CHARITIES have voiced their concern about the potentially crippling impact of the cost of living crisis.
Rocketing energy, food and petrol prices have left families across the country desperately struggling to make ends meet.
The number of people asking for help from the Citizen’s Advice Bureau has hit a record high as people seek support.
And charities, including The Myton Hospices and the Shakespeare Hospice, are facing incredibly challenging economic times themselves.
The Myton Hospices cares for patients with life-limiting illnesses, and also supports their families, at hospices in Warwick, Rugby and Coventry.
David Pratt, Myton’s director of corporate resources, told the Observer he was “genuinely concerned” about the impact the spiralling cost of living and energy prices could have on the charity as it marks its 40th anniversary.
He said: “We need to raise £9.1million this year to continue providing our services free of charge to people living with terminal illnesses, and their families, that’s £750,000 every month.
“We continually keep a very close eye on our expenditure and try to reduce it wherever we can so that we maximise the funds available for patient care.
“We are very fortunate to have unwavering support from our local community and know that they will continue to support us as much as they can. We have relaunched our special friends and supporter’s scheme called ‘My Myton’ and are asking people to give £5 or £10 per month if they are able to.”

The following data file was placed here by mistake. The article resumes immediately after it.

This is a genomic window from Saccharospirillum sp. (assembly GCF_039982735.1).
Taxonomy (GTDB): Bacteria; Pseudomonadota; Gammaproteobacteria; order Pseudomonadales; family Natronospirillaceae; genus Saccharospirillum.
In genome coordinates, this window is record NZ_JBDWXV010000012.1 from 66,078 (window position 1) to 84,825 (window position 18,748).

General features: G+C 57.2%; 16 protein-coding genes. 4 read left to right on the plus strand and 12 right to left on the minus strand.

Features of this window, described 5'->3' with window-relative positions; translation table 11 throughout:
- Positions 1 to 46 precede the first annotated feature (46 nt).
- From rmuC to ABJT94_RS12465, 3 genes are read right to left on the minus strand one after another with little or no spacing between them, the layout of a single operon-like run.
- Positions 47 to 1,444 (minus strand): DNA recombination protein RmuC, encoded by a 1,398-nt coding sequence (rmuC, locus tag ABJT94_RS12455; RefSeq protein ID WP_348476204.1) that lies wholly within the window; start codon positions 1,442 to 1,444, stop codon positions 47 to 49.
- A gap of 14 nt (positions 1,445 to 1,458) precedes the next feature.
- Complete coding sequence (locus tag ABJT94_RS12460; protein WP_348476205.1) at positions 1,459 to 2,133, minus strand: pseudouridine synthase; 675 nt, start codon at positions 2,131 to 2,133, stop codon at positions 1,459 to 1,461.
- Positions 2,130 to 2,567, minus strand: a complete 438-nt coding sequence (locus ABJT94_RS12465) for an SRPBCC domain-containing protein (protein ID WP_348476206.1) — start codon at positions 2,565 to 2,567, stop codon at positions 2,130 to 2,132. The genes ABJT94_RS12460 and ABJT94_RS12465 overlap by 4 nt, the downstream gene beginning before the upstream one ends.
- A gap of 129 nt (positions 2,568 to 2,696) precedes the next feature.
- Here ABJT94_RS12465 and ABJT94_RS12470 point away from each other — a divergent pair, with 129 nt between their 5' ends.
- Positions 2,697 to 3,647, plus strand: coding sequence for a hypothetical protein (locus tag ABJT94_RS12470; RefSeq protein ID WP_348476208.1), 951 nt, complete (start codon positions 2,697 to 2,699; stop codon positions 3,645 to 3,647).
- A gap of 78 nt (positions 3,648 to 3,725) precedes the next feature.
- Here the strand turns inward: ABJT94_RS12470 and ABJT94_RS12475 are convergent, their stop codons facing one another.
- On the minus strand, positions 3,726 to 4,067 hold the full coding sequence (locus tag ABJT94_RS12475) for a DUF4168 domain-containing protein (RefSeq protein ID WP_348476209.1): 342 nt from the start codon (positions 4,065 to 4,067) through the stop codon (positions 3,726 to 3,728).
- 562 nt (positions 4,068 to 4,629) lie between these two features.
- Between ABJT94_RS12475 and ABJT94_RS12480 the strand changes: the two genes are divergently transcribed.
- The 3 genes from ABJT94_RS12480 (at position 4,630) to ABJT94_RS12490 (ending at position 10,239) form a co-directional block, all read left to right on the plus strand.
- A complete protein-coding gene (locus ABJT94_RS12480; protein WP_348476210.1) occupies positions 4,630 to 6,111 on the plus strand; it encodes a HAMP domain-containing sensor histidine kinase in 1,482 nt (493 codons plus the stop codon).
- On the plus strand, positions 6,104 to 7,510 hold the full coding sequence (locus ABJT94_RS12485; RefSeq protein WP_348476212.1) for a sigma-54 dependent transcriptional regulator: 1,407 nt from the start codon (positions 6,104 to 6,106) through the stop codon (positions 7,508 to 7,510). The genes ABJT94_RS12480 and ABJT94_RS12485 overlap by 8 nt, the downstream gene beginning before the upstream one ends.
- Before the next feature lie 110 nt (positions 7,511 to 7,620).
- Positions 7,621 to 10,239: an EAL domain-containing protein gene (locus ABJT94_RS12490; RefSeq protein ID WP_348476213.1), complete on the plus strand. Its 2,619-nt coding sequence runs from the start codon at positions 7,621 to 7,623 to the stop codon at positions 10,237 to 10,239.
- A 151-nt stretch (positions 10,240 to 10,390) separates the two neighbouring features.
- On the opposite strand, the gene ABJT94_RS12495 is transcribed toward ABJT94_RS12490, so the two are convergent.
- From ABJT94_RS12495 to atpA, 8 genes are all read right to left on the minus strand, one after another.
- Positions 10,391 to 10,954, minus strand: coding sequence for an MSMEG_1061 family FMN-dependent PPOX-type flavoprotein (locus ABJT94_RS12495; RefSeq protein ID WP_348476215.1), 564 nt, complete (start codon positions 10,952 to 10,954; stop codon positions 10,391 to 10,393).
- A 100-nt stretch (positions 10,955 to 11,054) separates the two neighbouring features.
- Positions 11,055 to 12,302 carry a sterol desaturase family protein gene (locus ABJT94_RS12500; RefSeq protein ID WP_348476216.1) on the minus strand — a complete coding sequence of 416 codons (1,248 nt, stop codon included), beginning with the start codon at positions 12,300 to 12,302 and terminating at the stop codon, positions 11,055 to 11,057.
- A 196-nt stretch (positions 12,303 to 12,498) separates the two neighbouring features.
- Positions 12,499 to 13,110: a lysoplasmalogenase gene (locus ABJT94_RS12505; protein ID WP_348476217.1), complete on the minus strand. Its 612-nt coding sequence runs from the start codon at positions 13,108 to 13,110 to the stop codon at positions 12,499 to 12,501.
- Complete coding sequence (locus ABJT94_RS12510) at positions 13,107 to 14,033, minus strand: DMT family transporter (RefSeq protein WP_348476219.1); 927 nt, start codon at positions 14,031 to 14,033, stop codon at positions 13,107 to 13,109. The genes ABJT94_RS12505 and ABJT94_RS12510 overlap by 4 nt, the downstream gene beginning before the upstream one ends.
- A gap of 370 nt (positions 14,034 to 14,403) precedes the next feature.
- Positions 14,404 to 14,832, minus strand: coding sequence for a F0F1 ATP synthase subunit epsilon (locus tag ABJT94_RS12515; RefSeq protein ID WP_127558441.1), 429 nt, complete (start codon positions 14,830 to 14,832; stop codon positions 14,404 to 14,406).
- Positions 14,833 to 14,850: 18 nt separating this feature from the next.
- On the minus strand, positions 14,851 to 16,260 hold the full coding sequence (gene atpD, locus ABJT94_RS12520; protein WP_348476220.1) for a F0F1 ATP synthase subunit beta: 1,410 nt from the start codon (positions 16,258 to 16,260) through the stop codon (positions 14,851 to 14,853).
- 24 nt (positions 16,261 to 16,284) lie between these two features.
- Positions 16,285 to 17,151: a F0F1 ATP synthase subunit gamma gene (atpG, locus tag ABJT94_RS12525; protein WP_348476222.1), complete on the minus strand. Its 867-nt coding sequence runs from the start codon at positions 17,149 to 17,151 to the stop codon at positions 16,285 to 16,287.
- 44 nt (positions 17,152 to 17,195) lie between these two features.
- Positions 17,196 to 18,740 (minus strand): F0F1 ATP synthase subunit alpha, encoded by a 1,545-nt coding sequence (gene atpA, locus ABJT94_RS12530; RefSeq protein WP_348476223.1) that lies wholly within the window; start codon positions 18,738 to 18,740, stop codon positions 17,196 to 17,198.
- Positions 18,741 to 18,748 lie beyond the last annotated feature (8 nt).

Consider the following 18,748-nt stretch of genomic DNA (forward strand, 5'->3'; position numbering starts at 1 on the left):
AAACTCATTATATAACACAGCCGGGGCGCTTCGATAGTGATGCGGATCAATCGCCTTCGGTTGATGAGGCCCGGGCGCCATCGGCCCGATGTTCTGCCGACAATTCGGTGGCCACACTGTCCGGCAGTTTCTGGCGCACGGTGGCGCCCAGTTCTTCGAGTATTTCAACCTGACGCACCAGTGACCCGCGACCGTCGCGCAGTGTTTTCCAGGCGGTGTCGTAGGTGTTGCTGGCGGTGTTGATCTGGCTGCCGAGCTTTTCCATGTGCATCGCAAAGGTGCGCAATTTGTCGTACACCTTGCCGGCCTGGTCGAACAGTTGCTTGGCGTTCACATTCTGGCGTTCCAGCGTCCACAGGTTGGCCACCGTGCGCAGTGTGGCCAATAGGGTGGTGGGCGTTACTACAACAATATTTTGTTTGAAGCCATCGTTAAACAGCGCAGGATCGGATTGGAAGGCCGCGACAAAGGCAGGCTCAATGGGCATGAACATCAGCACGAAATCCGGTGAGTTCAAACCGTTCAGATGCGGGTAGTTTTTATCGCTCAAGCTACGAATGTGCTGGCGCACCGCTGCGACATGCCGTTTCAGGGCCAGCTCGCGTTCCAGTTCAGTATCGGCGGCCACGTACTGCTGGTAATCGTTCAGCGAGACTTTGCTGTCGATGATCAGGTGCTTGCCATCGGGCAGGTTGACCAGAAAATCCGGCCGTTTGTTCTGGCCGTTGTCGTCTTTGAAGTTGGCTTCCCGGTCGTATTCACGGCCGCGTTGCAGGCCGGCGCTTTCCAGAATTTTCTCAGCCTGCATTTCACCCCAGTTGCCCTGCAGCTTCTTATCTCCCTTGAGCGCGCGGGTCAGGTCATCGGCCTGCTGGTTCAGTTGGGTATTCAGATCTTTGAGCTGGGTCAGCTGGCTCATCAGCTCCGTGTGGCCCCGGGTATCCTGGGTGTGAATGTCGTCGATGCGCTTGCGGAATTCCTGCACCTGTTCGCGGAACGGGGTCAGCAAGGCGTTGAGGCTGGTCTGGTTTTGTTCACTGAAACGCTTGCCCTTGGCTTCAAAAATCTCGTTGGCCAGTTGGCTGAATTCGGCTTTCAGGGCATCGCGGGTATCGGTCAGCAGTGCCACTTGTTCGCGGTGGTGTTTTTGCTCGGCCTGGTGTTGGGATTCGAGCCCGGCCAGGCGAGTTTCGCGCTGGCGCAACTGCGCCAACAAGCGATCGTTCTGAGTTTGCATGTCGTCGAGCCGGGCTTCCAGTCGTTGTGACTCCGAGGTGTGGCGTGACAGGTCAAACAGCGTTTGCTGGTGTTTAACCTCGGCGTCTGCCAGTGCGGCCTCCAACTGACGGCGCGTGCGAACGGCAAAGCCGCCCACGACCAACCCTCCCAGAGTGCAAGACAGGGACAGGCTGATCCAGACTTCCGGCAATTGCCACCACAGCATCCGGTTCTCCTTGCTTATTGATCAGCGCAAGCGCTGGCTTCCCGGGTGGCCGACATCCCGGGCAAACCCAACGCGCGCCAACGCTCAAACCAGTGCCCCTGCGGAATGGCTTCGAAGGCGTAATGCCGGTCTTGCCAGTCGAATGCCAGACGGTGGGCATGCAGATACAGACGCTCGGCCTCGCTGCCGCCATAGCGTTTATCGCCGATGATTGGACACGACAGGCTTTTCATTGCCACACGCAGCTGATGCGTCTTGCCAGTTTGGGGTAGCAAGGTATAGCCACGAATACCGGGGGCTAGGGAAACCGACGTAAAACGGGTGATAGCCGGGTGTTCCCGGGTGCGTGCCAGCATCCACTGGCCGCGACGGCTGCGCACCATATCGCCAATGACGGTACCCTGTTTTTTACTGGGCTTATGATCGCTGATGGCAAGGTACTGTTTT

The Myton Hospices also operate a number of charity shops across the area.
Mr Pratt continued: “Our shops help to fund the care of one in four patients and are a vital part of our income generation – whilst we are mindful of the running costs we may also see more people turning to charity shops as an affordable option.
“This could be mutually beneficial and we pride ourselves on offering good quality items at affordable prices.”
The Shakespeare Hospice, based in Stratford, also cares for patients with life-limiting illnesses.
Karen Davies, the hospice’s head of income generation, said they were very concerned about the added financial pressure on their patients and their families at a time when they were most vulnerable.
She continued that the hospice recognised it too would be impacted by increasing costs.
“As a charity we are looking at how we will manage the increasing costs whilst anticipating an impact on our ability to generate income. For many of us, we are still recovering from the pressure and loss of income due to Covid-19 and hope this is short-term and additional support is made available to everyone.”
Meanwhile Chancellor and Stratford MP Nadhim Zahawi has assured he is committed to helping people both locally and nationally through the crisis.
The government has been accused of not doing enough to help people, but Mr Zahawi insists he has been working tirelessly behind the scenes to come up with proposals for the next prime minister to bring in more cost-of-living support.
The government has already announced all households will get a £400 rebate on energy bills this winter, while low income and vulnerable households will receive an additional £650.